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Mike Carney Bank of England boss says not time to raise interest rates – Brexit news | City & Business | Finance

Bank of England Governor Mr Carney warned business may soon have to activate contingency plans, depending on how Brexit talks go. 

Speaking to London’s banking community alongside finance minister Philip Hammond a day after exit negotiations begun he said: “Before long, we will all begin to find out the extent to which Brexit is a gentle stroll along a smooth path to a land of cake and consumption.

“Monetary policy cannot prevent the weaker real income growth likely to accompany the transition to new trading arrangements with the EU.

Last week, three BoE policymakers of the eight on the Monetary Policy Committee unexpectedly voted to raise interest rates.

Mr Carney voted to keep them at a record low 0.25 per cent and gave no sign he was in a rush to change his view.

He warned of a weak wage growth and a likely hit to incomes. 

The Bank of England added: “Given the mixed signals on consumer spending and business investment, and given the still subdued domestic inflationary pressures, in particular anaemic wage growth, now is not yet the time to begin that adjustment. 

“In the coming months, I would like to see the extent to which weaker consumption growth is offset by other components of demand, whether wages begin to firm, and more generally, how the economy reacts to the reality of Brexit negotiations.”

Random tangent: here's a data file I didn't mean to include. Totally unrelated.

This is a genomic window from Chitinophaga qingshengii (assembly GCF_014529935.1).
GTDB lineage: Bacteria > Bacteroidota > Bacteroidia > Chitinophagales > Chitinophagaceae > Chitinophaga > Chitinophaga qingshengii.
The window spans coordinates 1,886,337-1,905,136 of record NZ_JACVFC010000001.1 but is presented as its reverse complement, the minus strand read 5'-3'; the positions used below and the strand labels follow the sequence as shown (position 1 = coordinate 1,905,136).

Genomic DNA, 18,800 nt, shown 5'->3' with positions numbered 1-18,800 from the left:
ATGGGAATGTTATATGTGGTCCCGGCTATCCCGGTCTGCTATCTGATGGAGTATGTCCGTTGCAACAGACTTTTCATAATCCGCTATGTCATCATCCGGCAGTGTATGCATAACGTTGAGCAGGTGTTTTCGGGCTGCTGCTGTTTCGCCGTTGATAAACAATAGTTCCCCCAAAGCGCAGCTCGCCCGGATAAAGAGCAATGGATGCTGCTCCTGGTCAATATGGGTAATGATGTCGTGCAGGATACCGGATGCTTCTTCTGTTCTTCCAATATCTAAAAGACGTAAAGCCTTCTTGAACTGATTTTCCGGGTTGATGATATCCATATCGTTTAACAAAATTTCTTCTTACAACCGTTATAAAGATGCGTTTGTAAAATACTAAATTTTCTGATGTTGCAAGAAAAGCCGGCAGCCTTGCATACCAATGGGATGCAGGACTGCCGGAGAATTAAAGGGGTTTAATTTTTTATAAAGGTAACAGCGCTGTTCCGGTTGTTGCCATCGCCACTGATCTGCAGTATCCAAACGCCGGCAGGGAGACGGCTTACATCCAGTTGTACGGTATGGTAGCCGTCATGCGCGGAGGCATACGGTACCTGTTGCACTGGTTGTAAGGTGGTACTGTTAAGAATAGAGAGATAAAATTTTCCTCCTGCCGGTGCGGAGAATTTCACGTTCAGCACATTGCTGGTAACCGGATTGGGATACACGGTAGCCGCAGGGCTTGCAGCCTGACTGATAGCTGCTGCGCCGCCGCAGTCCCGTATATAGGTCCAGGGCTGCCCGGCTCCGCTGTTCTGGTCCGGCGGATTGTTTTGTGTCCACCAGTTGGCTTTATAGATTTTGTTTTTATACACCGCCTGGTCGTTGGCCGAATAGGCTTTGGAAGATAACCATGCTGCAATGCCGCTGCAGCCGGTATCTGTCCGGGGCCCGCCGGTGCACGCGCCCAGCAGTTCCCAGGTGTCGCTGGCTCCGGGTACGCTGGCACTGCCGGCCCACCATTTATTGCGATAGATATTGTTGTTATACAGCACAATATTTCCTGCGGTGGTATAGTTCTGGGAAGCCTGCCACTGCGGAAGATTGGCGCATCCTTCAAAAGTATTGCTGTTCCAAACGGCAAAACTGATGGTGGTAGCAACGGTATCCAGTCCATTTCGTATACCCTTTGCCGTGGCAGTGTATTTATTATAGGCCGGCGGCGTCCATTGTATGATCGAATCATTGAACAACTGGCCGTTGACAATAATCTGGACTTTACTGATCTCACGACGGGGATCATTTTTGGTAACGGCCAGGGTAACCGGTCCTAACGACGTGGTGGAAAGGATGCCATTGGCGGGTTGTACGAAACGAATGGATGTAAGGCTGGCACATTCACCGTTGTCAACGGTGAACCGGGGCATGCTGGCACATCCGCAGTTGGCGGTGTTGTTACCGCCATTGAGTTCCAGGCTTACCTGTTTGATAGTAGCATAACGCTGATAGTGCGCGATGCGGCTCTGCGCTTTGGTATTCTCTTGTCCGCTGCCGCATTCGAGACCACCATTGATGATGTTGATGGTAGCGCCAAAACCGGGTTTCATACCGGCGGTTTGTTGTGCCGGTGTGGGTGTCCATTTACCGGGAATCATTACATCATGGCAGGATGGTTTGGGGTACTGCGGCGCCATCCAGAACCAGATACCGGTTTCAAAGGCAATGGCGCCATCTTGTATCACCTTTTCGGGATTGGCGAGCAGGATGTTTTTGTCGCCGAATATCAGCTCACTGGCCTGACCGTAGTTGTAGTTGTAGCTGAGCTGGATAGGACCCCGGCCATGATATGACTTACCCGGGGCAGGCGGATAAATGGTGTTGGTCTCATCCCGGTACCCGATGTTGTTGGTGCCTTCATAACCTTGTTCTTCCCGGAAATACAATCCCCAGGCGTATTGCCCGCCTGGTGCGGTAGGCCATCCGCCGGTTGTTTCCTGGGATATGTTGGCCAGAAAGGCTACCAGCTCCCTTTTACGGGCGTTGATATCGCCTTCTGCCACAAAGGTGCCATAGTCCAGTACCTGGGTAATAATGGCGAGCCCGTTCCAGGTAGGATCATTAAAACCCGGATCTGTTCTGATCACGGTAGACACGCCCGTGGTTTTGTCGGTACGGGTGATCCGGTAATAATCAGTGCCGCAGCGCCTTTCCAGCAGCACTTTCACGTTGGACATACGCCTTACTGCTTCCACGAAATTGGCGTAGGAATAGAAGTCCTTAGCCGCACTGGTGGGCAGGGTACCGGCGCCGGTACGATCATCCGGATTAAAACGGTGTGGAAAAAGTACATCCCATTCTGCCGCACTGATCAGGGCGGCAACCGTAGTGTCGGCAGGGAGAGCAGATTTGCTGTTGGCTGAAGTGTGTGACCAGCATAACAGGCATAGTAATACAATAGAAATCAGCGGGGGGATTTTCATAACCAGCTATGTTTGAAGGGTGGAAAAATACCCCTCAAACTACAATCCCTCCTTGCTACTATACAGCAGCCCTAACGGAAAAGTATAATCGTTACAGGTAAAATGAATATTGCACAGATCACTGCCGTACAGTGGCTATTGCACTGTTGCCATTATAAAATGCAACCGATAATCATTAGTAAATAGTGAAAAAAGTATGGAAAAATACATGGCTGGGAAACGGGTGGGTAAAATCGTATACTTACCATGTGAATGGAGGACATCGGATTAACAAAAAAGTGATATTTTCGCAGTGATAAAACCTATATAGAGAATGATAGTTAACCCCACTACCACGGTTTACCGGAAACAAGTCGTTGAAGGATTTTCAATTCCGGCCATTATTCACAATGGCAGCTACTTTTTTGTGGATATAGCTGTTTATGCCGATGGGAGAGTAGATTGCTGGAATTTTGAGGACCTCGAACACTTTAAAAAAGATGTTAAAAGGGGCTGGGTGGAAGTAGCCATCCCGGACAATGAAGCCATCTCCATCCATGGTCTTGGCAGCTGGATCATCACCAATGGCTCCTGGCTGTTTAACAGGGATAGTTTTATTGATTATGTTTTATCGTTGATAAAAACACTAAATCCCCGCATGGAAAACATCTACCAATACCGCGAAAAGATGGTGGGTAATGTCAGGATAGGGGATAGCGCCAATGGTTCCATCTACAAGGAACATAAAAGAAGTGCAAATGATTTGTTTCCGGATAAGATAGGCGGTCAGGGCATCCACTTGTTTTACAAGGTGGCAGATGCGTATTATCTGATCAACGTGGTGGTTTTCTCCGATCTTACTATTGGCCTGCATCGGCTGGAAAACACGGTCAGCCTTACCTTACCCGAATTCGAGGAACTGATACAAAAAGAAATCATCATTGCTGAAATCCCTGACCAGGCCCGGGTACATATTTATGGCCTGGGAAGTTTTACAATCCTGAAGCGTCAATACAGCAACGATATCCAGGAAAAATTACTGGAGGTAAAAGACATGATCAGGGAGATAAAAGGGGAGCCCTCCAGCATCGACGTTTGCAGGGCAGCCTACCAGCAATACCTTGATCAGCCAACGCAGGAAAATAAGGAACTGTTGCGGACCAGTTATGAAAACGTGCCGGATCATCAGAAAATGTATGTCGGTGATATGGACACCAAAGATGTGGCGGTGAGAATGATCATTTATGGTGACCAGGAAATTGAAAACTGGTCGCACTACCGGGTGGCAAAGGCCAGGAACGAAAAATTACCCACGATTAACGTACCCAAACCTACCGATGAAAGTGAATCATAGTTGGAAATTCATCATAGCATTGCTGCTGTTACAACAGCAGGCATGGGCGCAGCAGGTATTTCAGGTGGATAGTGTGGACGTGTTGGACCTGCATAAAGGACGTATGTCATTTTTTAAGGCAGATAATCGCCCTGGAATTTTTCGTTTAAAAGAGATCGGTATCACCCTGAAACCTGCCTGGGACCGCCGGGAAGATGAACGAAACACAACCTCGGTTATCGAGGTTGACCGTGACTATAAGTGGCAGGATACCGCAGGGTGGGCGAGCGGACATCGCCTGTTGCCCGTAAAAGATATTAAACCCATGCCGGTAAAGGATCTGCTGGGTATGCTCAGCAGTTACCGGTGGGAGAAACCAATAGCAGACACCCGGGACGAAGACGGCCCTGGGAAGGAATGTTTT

Mr Carney also underlined the importance of trade liberalisation – especially in financial services – and said it was unclear if Britain’s large current account deficit was yet on a sustainable footing.

He said the UK will find out gif Brexit is “path to a land of cake and consumption”. 

Mr Carney’s speech was postponed last week because of the devastating fire in Grenfell Tower. 

Britain went from being one of the fastest-growing economies among the Group of Seven nations in 2016 to its slowest in early 2017 as the fall in the value of the pound after the Brexit referendum pushed up inflation and hit consumer spending.

While the drag from inflation on the world’s…

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